Loathing Loans: With the school year coming to an end, students puzzle over how to pay for college


Rebecca Qin

Senior Abby Leonard talks with counselor Cathy Patane about financial aid opportunities. Leonard recently committed to Yale University.

Alina Yu, Feature Reporter

After a long and strenuous four years, senior Abby Leonard is ready to graduate CHS in the class of 2017. Although excited to attend Yale University this fall, Leonard said she had a small issue regarding her education there: financial aid.

Leonard said, “I had to file for a waiver to not include my non-custodial parent’s financial information (when determining the aid Yale would provide), which is a very lengthy, long process. If I get my waiver approved, my debt will probably be around $20,000, but if I don’t get that waiver, then it can be upwards of $40,000 or more.”

Given her current family situation, Leonard said she would have had to take a loan because the amount Yale University would have provided through financial aid was based on her family’s entire income. Leonard explained her parents are divorced and her father had decided to discontinue contributing child support once Leonard turned 18; thus, when estimating her family’s income and the amount she can pay, Yale should have only considered Leonard’s mother’s income.

“Yale (said) my mom has to pay a certain amount, which we can’t really pay because they are including my dad’s income, even though they technically shouldn’t be because he is not giving us any child support,” Leonard said.

With the large amount that remained, Leonard said she had to consider taking out a loan and finding the right provider. Since January, Navient Solutions, the largest servicer for student loans, has undergone several lawsuits with the Consumer Financial Protection Bureau (CFPB) and several state attorney generals for deceiving its customers by raising its loan repayment costs and violating collection processes, according to the New York Times.

Furthermore, according to Time Money, the loan company has already received 14,510 CFPB complaints since February of 2016, ranking it as the most loathed financial company in the United States. Students are now left with limited sources of money for tuition, struggle to find a loan and begin to question how exactly they are going to pay off their college education debts.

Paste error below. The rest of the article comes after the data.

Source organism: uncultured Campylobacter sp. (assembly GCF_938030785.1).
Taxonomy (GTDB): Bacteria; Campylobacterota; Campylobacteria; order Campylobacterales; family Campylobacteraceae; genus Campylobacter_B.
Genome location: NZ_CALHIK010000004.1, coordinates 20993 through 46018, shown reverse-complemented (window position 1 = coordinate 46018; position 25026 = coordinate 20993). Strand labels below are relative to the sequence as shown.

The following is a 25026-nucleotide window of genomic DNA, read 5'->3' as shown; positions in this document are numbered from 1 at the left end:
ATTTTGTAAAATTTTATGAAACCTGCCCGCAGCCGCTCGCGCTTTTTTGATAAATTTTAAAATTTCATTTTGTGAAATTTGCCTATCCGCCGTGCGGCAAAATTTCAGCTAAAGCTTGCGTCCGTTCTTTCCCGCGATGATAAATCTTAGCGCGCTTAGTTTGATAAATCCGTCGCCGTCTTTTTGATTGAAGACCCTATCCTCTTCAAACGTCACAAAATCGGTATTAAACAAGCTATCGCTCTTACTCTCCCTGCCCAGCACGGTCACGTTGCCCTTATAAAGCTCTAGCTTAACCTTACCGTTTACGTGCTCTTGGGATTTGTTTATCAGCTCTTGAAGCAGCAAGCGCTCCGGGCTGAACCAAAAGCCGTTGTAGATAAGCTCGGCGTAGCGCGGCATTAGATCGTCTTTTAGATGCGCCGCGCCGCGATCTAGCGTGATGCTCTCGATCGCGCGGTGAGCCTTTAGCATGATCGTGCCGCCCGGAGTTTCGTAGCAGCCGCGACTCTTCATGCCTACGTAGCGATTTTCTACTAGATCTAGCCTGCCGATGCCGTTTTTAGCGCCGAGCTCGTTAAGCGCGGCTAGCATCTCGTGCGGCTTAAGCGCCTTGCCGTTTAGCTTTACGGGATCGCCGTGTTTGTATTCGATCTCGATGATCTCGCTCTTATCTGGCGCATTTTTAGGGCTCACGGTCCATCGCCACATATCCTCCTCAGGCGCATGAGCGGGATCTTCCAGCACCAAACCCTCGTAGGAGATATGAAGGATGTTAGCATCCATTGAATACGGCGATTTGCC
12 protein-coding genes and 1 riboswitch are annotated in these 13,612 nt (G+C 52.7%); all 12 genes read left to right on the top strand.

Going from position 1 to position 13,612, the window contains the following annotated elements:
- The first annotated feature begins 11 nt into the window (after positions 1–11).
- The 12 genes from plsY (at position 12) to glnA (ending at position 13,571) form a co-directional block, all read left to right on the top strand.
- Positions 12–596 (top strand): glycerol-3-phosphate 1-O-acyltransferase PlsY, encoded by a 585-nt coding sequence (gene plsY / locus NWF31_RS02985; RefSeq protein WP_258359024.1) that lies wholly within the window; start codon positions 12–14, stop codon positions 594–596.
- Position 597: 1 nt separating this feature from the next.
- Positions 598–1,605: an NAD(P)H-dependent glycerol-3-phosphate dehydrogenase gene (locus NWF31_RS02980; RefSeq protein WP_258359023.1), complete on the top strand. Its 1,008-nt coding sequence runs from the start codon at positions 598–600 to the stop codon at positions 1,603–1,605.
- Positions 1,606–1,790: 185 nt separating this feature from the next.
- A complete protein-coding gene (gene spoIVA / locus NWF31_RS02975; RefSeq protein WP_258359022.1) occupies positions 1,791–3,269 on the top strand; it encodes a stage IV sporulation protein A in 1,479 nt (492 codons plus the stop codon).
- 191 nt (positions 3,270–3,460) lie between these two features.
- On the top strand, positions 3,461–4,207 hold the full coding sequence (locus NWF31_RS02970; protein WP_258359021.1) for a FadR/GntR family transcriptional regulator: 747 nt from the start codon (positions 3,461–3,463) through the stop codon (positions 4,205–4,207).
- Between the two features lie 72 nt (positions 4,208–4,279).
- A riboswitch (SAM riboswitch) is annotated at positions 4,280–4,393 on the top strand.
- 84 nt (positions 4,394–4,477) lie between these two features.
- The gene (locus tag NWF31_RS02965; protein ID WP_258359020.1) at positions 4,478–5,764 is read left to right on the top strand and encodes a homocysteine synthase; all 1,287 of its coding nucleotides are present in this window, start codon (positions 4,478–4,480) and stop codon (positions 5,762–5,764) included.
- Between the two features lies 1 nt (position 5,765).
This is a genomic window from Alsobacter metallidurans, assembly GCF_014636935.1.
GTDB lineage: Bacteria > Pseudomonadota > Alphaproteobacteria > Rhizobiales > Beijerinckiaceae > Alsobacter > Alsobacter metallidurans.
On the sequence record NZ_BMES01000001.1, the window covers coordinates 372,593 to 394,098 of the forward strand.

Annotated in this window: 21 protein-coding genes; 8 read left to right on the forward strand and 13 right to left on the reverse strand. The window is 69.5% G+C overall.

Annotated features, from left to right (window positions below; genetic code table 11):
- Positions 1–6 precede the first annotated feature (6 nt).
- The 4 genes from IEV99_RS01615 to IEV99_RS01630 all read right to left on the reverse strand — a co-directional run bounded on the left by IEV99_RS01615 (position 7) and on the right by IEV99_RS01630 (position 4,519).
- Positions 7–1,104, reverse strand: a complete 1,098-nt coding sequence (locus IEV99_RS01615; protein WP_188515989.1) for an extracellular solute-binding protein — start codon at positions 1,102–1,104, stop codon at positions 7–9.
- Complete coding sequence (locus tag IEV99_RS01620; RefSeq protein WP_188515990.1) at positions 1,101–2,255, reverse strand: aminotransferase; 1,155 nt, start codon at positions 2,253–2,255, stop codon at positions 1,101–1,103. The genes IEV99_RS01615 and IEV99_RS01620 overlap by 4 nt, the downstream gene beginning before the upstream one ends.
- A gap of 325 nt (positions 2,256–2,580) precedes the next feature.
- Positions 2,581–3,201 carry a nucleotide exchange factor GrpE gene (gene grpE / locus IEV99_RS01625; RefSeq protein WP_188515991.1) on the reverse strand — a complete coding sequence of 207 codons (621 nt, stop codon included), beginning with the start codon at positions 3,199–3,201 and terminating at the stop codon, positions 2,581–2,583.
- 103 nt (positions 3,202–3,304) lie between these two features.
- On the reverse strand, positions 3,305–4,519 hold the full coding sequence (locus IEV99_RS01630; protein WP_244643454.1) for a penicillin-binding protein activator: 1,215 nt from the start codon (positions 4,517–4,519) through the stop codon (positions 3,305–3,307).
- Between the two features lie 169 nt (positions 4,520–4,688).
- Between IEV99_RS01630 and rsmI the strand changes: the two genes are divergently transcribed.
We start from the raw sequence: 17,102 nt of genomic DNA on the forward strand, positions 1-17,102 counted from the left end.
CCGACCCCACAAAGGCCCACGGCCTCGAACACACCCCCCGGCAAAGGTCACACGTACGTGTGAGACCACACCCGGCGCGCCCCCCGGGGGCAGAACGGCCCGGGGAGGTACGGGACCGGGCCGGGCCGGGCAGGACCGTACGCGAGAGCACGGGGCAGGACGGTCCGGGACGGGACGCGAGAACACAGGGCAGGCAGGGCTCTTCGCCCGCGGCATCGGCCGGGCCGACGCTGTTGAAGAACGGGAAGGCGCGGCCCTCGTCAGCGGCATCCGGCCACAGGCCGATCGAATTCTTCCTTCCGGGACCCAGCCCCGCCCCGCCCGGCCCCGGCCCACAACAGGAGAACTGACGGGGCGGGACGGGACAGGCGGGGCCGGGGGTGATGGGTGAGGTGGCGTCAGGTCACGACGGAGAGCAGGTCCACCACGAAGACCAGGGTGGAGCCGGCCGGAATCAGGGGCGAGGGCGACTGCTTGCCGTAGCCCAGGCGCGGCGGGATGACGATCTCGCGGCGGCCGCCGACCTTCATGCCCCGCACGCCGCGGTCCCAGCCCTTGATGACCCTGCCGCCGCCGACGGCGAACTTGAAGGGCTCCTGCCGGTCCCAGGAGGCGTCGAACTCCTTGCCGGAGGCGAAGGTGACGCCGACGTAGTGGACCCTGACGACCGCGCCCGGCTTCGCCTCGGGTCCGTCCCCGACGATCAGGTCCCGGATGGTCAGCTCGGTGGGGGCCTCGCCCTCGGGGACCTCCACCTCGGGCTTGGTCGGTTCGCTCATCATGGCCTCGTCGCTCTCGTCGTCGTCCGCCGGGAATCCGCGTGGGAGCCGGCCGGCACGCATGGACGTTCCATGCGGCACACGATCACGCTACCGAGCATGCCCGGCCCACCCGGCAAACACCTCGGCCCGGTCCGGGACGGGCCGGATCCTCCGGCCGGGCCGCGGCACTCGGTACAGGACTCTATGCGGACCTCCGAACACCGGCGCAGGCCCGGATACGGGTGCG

According to Robert Sommers, marketing associate at INvestEd, a local investment provider and educator, there is a two-step process to taking a loan for college: obtain a student or federal loan, then decide between the parent and/or private loan.

“When students look at (private loans), they need to shop. Most families don’t shop; they get a loan from one place and they’re good or they recognize a name, like Navient. It’s better for them to actually look, just as you would for when you travel. Find a lender that is going to work. Look for benefits the lender has,” Sommers said.

However, there are other ways to alleviate that remaining cost usually paid off by loans, according to Melinda Stephan, the college and career programming and resources coordinator at this school. She said there are two types of financial aid: merit-based aid given based upon one’s accomplishments, also known as scholarships, and need-based aid determined by income and need, the gap in between how much college costs and how much your family is expected to pay.

Stephan said, “Scholarships can make a difference in bringing the cost down because when we say the word ‘scholarship,’ we are usually talking about something that does not need to be paid back, as opposed to loans.”

Furthermore, Stephan said the financial aspect of going to college is one factor into the college decision process. While paying off college is one issue within a college education, she said it can be another issue in actually deciding which college to go to.

“Along the way, when we are talking about finding a fit, we are also talking about finding a financial fit. Early on, it’s important to just understand how financial aid works, how to start saving and where to get the information,” Stephan said.

After approximately two months of waiting for the waiver to be accepted, Leonard said her waiver and financial aid, based solely upon her mother’s income, were approved, which was essentially a full-ride to Yale. However, she said she strongly recommends completing scholarship applications early.

“My tuition and all of my financial need to the state of Indiana is covered if I go to a state school by some kind of veteran association, because my mom is a veteran,” Leonard said. “I didn’t think scholarships were something I had to do because everything was going to be covered.”